WA Rural Women’s Award finalists for 2020

A group of women standing in a conference room
Left to right: Lucy Anderton, Jo Ashworth, Kendall Whyte, 2019 WA winner Belinda Lay, Cara Peek and Lauren Bell.

The Western Australian finalists have been announced for the 2020 WA AgriFutures Rural Women’s Award.

The prestigious award has been acknowledging and supporting the essential role that women play in rural businesses, industries and local communities over the past two decades  

The accolade also provides a platform to inspire and support women in the regions to use and develop their skills to benefit their industries and communities.

This year’s finalists have diverse expertise and interests – although all are innovators, collaborators, leaders in their fields and excellent ambassadors for WA’s regional communities.

Lucy Anderton, Albany - farms in partnership with her husband in a broadacre, mixed farming enterprise. As an agriculture economist she recognised the need for an easy-to-use whole-of-farm business analysis tool to assist with building resilience in the industry.  Lucy designed the FARMSMART® tool, in collaboration with agricultural stakeholders,which enables farmers to compare alternative scenarios, enterprise mix and seasonal conditions using their own data. Lucy’s project will deliver business development workshops using FARMSMART® with a focus on understanding risk and financial outcomes in a complex environment.

Jo Ashworth, Kalannie – co-manages the Kalannie Community Resource Centre and farms in the Goodlands area with her family. A trained mechanical engineer, Jo has led the Growing Kalannie Project which offers and promotes inclusive, wide scope opportunities to community members to complete traineeships and apprenticeships. This recognised training helps youth and potential new community members to consider remaining in or returning to Kalannie. Jo’s project is to formulate a successful program that has wider application across regional WA. 

Lauren Bell, Broome - founded a start-up that seeks to use insect farming as a way of sustainably managing organic waste, primarily food waste. Insect farming is an innovative emerging industry and Lauren is passionate about regional areas actively partaking in and developing the industry. Her aspiration is to develop a model of insect farming for organic waste management that is suitable for regional and remote towns across the North West. Lauren believes this initative has the capacity to foster economic growth in those regions through job creation and support local agriculture through the provision of feed and fertiliser products.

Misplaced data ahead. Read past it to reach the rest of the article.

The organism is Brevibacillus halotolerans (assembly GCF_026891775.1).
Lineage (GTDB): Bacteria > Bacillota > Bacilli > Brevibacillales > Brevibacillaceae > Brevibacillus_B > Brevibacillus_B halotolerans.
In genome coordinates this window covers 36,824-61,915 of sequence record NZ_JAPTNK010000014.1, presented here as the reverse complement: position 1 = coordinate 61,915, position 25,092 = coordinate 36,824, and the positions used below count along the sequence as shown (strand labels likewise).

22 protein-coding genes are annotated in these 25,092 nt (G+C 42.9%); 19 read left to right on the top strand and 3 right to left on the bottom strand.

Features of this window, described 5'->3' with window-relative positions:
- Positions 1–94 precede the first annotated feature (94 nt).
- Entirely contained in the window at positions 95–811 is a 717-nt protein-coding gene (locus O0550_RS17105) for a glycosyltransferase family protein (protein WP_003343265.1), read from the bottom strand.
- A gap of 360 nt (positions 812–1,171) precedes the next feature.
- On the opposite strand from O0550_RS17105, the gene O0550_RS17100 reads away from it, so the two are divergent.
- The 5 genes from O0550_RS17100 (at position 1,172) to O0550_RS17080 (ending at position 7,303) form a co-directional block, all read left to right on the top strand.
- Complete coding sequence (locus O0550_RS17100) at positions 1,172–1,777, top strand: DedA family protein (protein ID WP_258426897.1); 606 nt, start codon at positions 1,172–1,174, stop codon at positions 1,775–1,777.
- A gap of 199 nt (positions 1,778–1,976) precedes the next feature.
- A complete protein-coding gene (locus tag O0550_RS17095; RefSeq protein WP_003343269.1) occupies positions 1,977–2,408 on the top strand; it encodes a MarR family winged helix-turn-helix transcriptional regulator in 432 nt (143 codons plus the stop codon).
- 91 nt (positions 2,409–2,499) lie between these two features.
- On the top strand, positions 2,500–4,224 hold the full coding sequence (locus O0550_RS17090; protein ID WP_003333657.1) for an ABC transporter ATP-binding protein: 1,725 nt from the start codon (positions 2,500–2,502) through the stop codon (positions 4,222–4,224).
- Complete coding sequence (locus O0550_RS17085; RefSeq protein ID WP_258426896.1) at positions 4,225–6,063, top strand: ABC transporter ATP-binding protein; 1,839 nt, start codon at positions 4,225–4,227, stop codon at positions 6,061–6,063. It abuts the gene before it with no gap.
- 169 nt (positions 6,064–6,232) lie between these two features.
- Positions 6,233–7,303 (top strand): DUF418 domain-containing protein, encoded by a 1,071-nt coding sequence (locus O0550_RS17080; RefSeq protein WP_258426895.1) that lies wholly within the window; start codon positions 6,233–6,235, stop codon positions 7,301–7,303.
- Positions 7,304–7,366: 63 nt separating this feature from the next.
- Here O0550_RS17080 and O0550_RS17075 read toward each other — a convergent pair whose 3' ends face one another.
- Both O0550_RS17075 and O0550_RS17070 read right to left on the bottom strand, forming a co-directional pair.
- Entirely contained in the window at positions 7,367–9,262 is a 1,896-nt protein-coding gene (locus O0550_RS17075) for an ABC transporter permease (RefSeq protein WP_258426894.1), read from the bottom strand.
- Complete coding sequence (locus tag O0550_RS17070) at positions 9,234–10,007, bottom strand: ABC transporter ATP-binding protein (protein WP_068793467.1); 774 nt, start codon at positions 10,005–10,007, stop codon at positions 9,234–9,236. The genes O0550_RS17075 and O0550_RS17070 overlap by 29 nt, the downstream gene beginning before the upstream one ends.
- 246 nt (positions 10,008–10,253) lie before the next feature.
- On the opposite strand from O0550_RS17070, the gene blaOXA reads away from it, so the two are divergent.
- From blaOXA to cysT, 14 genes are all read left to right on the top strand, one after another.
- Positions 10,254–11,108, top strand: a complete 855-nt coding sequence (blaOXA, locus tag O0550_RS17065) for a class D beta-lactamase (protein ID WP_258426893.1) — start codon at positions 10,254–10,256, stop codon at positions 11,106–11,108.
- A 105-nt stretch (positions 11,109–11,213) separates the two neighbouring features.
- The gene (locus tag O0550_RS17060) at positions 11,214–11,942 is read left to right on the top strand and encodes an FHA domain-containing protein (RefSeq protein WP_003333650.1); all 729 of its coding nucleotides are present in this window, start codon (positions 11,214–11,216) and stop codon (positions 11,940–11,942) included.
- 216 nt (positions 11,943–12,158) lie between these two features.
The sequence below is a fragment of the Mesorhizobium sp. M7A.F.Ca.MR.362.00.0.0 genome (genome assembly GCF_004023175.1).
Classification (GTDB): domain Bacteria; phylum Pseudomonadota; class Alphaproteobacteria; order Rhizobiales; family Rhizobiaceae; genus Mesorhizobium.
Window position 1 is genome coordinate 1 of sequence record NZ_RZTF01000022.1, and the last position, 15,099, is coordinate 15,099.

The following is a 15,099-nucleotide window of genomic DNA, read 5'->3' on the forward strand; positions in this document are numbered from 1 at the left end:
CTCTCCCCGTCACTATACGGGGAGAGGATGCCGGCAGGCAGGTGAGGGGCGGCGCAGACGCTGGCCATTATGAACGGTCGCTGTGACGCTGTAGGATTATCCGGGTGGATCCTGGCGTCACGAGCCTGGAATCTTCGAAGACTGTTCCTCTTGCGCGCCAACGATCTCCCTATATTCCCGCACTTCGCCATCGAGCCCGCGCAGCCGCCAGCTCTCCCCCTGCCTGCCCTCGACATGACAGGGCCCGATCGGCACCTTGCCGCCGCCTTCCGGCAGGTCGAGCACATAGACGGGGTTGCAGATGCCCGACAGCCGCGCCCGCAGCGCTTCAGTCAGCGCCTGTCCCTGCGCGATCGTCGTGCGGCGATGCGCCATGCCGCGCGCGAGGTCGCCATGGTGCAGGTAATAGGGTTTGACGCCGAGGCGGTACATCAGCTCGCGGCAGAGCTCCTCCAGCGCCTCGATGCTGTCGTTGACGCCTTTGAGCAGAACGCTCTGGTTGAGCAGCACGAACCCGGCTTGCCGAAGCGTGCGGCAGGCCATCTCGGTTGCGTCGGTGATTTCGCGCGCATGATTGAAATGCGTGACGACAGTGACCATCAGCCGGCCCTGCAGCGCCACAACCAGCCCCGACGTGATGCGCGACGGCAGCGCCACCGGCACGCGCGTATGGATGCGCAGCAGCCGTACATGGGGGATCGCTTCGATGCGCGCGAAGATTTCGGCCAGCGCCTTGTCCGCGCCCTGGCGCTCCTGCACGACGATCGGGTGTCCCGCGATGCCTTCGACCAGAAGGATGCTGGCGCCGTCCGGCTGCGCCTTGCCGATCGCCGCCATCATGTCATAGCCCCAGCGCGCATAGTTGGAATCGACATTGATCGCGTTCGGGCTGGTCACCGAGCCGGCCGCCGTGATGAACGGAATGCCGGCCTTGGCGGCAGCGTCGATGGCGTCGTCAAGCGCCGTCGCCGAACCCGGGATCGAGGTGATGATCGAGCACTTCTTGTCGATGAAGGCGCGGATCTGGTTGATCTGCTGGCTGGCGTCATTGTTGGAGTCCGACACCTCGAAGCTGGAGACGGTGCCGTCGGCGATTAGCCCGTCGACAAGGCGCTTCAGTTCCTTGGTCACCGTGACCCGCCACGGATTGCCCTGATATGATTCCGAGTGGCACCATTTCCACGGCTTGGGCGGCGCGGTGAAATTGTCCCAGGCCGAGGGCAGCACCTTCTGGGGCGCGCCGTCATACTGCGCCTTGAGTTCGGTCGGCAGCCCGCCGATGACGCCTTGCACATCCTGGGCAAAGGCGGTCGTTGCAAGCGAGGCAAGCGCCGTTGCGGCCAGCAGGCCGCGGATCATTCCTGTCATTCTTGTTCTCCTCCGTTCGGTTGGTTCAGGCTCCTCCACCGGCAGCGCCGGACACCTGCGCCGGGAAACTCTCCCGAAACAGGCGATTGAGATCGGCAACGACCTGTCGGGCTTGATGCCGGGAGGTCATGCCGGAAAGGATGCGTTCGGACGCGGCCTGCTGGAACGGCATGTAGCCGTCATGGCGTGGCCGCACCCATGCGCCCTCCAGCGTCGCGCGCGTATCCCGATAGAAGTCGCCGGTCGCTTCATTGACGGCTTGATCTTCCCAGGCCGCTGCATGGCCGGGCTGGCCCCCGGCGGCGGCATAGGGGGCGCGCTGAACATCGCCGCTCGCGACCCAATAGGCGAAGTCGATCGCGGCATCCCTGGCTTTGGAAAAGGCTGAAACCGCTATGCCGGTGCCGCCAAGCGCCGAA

Cara Peek, Broome – is a Yawuru/Bunuba woman, lawyer, entrepreneur and social innovator who is committed to fostering access and opportunity for rural and remote communities. She worked in government, non-profit and corporate sectors before co-founding The Cultural Intelligence Project and founding the not-for-profit enterprise Saltwater Country. The initatives have a focus on empowering First Nations people to improve their social, emotional and economic well-being. Cara’s project is to create the Saltwater Academy - a rite of passage through a collective of place-based, people centred programs that celebrates the heritage of the Kimberley Aboriginal pastoral industry.

Kendall Whyte, Perth – is a 27-year-old woman who grew up in Mukinbudin. After losing her brother to suicide in November 2018, Kendall helped create the Blue Tree Project.  The grass roots project has flourished into a not-for-profit initative, creating an impact across Australia, helping spark difficult conversations and encouraging people to speak up when battling mental health concerns. Kendall’s project will increase mental health awareness through a regional tour of WA, holding community painting days to bring people together to share their experiences and provide support.

The 2020 WA AgriFutures Rural Women’s Award winner will receive a $10,000 business development award to help develop their project and go on to compete in the national AgriFutures Rural Women’s Award.

The recipient will follow in the footsteps of the 2019 WA Award winner, Esperance sheep and grain farmer Belinda Lay, who was recognised for her innovative project that used specially designed collars to monitor sheep health.

The 2020 WA AgriFutures Rural Women’s Award is supported by DPIRD, Westpac, CBH Group and the Rural, Regional and Remote Women’s Network of WA.

The WA Award winner will be announced by the Minister for Regional Development, Alannah MacTiernan, at a virtual ceremony in Perth on Wednesday, 8 April.

For more information contact Amanda Mouritz, communications adviser, South Perth, 9368 3145